Opinion

Ben Walsh

from Counterparties:

Chart of the day: Goldman’s shrinking FICC

Ben Walsh
Apr 17, 2014 16:00 UTC

Goldman Sachs released its first-quarter earnings this morning. Reuters' Lauren LaCapra reports that profit was down 11% compared to last year and revenue from fixed income, currency, and commodities (FICC) was down 11% compared to last year. LaCapra writes that "since 2009 - when markets flourished briefly in the aftermath of the financial crisis," Goldman's FICC business has been declining steadily as a portion of its overall revenue.

Quartz's Mark DeCambre charts the post-crisis decline in FICC's contribution to Goldman's overall revenue. In the first quarter of 2014, FICC accounted for $2.85 billion, or 30%, of Goldman's $9.33 billion in total revenue.

 

Addressing FICC's performance on this morning's earnings call, CFO Harvey Schwartz said, "we don't look at it on a quarter by quarter basis. We look at it on a multi-quarter basis." Different businesses within the unit will be up some quarters and others will be down, so, Schwartz said, "if you are going to be in these businesses, you really need diversification."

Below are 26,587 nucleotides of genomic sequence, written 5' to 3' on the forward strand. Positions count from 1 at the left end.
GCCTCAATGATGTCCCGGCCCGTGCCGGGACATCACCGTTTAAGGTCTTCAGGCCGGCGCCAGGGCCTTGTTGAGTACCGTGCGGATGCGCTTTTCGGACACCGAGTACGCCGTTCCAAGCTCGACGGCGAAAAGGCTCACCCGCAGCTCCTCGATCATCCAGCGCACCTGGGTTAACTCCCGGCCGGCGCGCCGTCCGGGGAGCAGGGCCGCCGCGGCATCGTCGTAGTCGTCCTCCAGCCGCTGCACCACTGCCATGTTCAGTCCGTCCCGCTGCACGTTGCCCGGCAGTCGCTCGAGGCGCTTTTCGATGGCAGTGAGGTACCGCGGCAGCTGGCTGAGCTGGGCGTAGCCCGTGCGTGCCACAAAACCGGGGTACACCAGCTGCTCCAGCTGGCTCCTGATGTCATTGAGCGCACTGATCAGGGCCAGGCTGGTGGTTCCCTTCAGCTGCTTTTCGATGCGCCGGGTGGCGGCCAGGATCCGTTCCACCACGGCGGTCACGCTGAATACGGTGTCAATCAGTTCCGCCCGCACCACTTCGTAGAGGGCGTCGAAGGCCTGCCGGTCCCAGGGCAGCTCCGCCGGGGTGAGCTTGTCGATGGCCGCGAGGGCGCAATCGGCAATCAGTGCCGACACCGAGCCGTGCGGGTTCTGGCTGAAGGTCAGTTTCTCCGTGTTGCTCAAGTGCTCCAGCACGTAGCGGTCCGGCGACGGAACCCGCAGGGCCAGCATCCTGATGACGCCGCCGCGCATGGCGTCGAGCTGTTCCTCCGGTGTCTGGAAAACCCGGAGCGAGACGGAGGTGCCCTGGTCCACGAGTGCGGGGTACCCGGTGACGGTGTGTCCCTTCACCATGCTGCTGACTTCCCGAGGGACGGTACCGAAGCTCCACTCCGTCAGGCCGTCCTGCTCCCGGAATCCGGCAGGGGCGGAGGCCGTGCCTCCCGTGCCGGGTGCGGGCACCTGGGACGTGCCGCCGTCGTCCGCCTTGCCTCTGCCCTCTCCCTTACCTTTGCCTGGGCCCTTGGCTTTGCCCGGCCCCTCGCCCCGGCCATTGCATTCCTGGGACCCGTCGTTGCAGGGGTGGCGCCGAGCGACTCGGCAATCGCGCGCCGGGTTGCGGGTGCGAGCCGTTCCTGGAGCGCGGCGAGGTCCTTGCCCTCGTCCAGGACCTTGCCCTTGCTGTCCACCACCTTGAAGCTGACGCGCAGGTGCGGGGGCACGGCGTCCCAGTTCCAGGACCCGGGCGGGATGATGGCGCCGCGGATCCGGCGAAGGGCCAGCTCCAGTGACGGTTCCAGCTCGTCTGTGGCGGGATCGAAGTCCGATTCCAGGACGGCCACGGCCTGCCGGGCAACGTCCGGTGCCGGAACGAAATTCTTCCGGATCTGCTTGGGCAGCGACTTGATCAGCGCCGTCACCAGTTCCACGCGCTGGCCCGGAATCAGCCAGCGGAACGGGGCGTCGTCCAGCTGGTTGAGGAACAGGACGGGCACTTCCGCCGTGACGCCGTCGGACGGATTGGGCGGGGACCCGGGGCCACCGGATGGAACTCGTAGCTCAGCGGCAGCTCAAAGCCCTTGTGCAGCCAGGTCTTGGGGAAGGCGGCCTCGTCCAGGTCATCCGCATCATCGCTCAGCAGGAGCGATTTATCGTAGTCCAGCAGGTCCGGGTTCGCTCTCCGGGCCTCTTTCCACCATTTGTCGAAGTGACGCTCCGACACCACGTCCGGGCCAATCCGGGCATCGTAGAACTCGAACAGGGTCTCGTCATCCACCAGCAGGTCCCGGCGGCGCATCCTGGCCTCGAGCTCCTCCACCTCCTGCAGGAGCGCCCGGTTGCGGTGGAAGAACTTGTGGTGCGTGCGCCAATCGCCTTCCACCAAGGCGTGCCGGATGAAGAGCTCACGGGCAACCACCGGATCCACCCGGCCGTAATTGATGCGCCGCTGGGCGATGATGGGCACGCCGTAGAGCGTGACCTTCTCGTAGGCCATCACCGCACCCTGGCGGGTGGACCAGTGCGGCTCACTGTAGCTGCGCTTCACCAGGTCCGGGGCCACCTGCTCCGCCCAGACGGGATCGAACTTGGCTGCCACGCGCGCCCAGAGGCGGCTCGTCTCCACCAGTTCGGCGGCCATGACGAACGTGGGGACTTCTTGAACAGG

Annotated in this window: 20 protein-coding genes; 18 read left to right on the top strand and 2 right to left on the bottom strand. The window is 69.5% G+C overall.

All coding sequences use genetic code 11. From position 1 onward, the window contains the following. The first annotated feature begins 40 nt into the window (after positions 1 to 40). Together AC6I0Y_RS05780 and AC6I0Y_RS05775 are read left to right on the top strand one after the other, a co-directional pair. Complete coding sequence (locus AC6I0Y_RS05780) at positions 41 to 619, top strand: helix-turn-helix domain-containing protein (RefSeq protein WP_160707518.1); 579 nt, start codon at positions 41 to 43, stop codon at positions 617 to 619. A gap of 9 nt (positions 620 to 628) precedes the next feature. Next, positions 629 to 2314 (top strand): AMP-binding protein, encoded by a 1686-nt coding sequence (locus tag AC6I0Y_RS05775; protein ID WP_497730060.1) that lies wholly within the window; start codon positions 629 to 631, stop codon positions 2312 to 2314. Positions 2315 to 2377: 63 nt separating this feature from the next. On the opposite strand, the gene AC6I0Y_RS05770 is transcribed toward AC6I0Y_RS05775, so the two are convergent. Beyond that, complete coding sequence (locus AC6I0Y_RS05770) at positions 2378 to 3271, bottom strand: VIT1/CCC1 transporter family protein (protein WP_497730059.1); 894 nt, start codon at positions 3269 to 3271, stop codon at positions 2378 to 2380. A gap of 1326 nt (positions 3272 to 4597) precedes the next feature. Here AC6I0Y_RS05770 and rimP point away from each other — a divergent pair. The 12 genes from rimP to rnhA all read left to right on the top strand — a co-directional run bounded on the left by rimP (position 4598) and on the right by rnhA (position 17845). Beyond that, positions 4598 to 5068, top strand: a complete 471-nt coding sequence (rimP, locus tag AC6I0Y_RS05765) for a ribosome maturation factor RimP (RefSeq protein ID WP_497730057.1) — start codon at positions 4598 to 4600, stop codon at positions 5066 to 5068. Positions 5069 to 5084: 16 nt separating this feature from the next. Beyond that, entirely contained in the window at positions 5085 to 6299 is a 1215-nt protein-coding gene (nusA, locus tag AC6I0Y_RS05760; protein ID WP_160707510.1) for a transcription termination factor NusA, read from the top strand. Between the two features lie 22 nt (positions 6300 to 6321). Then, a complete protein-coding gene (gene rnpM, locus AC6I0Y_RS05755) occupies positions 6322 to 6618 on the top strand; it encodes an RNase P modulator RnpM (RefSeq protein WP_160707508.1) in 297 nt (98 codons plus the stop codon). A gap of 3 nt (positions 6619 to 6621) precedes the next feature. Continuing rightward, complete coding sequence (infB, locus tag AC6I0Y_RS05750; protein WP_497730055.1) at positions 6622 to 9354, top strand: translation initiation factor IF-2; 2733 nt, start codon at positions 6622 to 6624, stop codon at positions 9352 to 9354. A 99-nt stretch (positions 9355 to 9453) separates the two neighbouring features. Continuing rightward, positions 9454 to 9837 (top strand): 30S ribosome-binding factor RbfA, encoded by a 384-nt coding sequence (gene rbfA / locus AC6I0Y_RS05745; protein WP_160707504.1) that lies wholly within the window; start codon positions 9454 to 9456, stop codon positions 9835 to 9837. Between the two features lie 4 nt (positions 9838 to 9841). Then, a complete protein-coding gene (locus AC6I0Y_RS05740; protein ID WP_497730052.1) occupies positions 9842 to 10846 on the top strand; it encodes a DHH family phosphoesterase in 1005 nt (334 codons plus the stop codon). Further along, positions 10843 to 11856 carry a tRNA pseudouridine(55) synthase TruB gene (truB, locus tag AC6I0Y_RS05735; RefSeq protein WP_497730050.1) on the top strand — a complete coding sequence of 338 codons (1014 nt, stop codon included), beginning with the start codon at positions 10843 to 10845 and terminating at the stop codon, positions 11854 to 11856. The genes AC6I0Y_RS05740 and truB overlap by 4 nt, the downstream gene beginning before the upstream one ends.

Diversification may be helping to smooth out volatility in Goldman's FICC revenue, but it's smoothing out a decline. On the multi-quarter time-frame Schwartz referenced, FICC revenue seems to be idling at around 25-30% of total revenues.

from Counterparties:

The housing density is too damn low

Apr 16, 2014 21:11 UTC

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Your rent really is too damn high.

Kim-Mai Cutler has a long, detailed explainer on San Francisco’s real estate crisis inTechCrunch. To begin with, she says, there’s just not enough supply: “San Francisco has a roughly 35% homeownership rate. Then 172,000 units of the city’s 376,940 housing units are under rent control”, a number equal to a remarkable 75% of the city’s rental units. That doesn’t leave much for the rental market. As a result, any rents which can rise, will rise. (Marc Andreessen notes that tech has been driving up prices in the area for at least 30 years, and population boom cycles have been part of the city’s history since the Gold Rush.)